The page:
Alexandra Marshall did a great piece on the mission in ELLE this month that I'd highly recommend reading for a closer look and keep it in mind for your next t-shirt purchase.

Wednesday, April 7

Home Safe and Sound

Longest. Post. Ever.

I have to apologize for my lack of posting for since I've been home. We had so many activities planned during the last week in Ecuador that I didn't have much time to sit down, let alone write a blog. Since I've been home, sickness has laid it's hand upon me in the cruelest way, and I've been extremely fatigued. So I'm going to pick up where I left off with the trip, but it's going to be the simplified version. If you want to chit chat about the trip (I'd love to anytime) just give me a call and let's grab a cup of coffee.

Each day our amazing driver Rita would take us to the orphanage around 9AM, and we usually took the morning to do as much painting as we could. Throughout the week we painted the entire kitchen building and recreational building on the outsides and insides. The paint they use there is thinned with gasoline, so it was a pungent job, but we didn't complain much. Water was a necessity while working in the humidity and heat, as well as sunscreen and bug repellent. Taking breaks was sometimes the most tiring part, because I'd go play with the kids, and they can really wear you out!

Our lunch was brought in every day and always had the most delicious desserts (tres leches and flaan to name a couple). After lunch I usually helped with whatever craft project or game the kids were up to. They shaped pipe cleaners into flowers and glasses, made designs out of adhesive-backed foam, blew bubbles, colored with crayons, and played with the new soccer balls and hula hoops that some of the volunteers and I bought for them at the mall.

We usually left the orphanage around 3PM and would have some sort of outing or event planned before dinner. One day we went to the home of a boy who had been flown to the Mayo Clinic about 10 years ago for a surgery. His father proudly welcomed us into their home. They have a handful of sewing machines at the front of their house that they make sweatshirts with and sell to the schools for uniforms. Each completed sweatshirt is worth about 40 cents and they have to make about 100 per day in order to reach their goal of 3000 per year. The workers start at about 7AM and end around 10PM. Their home was very commonly built for this area; the floor of the consisted of packed dirt, walls of bamboo, roof of corrugated aluminum, usually no doors, and absolutely breathtaking views of the landscape from atop a hill. As we were leaving, we stopped to take a photo of our group. We invited some children that were watching us to come sit with us to be in the photos; before we knew it, there was a stampede of young children running up the hill toward us with smiling faces for the camera.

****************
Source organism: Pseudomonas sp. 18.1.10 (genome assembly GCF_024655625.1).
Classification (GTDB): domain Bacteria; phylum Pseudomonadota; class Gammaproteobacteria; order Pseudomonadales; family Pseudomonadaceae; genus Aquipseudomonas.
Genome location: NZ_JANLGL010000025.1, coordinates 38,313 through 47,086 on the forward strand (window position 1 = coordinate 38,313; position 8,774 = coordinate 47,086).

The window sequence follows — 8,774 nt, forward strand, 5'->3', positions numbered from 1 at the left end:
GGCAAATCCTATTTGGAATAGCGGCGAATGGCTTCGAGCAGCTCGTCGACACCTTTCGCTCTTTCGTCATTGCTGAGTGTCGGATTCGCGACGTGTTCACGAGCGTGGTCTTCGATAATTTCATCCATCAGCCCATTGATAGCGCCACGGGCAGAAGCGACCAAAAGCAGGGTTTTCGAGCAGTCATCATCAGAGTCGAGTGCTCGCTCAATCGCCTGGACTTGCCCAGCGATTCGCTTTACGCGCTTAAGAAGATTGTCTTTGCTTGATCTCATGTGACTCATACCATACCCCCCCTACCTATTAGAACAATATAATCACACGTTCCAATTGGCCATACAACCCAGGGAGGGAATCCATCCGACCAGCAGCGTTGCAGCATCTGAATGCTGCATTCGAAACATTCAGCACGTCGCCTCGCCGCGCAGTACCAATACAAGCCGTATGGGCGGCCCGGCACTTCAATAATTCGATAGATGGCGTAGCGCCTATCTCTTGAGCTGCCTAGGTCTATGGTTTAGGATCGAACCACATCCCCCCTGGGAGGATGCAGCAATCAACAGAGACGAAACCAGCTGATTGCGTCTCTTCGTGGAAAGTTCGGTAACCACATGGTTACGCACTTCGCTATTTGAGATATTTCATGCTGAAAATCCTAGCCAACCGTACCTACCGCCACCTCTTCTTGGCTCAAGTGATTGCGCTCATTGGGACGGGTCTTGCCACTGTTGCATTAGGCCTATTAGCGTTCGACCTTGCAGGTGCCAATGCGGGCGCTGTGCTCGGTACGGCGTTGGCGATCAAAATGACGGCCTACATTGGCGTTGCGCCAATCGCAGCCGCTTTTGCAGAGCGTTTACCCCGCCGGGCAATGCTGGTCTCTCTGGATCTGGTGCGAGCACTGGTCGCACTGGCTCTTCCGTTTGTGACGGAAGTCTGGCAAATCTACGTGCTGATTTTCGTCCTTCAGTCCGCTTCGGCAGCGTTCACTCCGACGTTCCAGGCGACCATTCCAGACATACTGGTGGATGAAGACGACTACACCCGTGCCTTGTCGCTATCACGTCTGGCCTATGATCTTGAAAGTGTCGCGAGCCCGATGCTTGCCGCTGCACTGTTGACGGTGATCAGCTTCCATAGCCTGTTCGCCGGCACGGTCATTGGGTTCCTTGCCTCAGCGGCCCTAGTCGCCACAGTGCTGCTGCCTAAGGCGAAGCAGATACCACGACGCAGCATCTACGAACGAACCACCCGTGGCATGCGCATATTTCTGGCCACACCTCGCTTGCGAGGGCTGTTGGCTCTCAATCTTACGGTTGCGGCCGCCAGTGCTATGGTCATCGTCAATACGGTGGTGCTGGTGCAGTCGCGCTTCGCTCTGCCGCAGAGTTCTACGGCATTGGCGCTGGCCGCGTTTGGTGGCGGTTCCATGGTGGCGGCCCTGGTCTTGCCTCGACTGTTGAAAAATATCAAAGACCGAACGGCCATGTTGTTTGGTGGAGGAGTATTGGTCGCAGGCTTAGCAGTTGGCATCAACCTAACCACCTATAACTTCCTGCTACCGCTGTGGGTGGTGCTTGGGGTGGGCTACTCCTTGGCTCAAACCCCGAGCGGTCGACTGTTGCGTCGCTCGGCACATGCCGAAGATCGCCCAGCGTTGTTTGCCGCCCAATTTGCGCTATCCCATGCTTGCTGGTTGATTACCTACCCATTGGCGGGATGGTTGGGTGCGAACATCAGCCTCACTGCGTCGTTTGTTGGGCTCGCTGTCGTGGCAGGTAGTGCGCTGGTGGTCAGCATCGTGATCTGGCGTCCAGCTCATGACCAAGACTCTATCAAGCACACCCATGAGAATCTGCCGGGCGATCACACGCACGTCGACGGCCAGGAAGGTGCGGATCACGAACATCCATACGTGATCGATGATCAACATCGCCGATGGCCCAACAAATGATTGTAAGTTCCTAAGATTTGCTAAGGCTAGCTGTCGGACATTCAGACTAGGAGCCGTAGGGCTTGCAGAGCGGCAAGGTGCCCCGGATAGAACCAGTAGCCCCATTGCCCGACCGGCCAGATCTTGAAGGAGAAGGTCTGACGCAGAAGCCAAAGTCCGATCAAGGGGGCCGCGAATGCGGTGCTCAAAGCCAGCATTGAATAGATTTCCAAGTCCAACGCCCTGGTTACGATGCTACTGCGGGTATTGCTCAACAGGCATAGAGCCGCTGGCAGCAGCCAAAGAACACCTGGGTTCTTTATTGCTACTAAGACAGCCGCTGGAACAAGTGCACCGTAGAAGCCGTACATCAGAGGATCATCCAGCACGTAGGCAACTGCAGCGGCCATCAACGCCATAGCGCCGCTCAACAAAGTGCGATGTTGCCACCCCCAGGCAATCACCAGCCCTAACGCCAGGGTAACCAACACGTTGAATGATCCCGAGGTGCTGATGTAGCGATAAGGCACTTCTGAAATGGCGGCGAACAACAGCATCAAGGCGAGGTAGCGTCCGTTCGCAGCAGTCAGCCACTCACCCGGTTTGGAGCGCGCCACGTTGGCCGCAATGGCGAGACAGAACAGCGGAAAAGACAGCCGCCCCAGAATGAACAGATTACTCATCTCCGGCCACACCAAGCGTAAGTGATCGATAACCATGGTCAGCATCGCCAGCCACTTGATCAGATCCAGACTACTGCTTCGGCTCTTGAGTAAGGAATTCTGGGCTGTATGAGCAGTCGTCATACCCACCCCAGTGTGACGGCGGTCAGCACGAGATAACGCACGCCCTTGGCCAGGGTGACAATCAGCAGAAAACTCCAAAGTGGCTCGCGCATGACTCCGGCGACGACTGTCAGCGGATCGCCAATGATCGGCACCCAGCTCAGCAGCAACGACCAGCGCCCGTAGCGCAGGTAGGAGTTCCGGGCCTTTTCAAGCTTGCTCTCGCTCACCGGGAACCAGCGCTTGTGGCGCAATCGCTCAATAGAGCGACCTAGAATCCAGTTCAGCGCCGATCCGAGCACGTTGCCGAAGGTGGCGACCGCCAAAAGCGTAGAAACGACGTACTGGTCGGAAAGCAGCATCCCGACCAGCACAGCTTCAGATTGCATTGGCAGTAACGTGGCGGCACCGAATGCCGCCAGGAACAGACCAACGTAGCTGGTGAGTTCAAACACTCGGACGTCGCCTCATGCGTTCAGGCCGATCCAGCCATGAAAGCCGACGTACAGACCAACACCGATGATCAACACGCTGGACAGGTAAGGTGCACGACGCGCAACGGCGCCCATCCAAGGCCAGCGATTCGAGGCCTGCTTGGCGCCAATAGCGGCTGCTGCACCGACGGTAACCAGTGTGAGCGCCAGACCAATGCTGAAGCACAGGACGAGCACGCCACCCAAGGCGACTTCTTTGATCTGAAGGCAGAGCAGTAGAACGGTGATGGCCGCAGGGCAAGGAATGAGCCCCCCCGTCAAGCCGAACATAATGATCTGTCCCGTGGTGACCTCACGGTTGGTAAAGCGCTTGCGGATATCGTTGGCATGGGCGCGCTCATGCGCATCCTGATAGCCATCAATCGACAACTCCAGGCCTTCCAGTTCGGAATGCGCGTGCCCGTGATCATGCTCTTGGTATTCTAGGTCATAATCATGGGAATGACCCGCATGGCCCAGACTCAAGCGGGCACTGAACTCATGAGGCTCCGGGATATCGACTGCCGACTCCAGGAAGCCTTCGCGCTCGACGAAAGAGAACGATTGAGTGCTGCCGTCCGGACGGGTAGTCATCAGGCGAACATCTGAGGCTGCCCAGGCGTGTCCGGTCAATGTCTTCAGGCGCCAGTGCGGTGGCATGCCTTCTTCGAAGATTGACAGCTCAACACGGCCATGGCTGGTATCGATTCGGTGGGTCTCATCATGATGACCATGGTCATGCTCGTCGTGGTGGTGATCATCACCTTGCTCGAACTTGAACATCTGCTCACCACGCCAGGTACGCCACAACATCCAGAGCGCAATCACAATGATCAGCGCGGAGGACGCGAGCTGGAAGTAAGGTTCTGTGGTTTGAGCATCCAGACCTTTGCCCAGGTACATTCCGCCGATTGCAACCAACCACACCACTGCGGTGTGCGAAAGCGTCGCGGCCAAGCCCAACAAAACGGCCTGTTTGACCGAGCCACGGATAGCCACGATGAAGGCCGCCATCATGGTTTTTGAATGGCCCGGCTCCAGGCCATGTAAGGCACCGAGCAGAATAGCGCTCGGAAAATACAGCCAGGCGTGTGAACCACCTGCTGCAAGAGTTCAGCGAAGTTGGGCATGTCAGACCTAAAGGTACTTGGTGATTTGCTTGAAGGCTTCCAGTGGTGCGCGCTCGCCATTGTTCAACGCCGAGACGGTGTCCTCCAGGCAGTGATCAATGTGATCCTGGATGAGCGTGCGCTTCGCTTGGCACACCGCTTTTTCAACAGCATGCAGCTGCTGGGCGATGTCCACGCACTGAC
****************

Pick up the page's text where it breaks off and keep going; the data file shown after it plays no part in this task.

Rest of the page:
Another adventure we had one evening was the tour of Portoviejo that we received from one of the four local ambulances. We packed in the back of the ambulance (driving sometimes with the doors closed, sometimes open) and were told about the emergency services there. They brought us to their civil defense headquarters and showed us around, and brought us to a park with great evening views of the city. The ambulance was donated by New York and was actually used there during the attacks on 9/11. All of their emergency responders are volunteers and everything they have for supplies has been by donation.

The next day, after the orphanage, I had the opportunity to scrub in and be in the operating room to watch a foot surgery at the Fundación de Niños San Lucas. This was an amazing experience that I'm sure I'd never be able to have in the US because of more strict laws and policies. I watched the last hour or so of the surgery on a 4 year old girl's foot which had been operated on a few years ago by a different surgeon and hadn't healed 100% correctly, so they were re-aligning the tendons and bones in her foot. I wasn't sure I'd be able to handle seeing the inside of someone's live body, it was heavily intense, but when I was watching, I was in serious awe of the surgeon's abilities. If you've never witnessed something like this before, you may think I'm exaggerating, but watching this life-altering process was miraculous.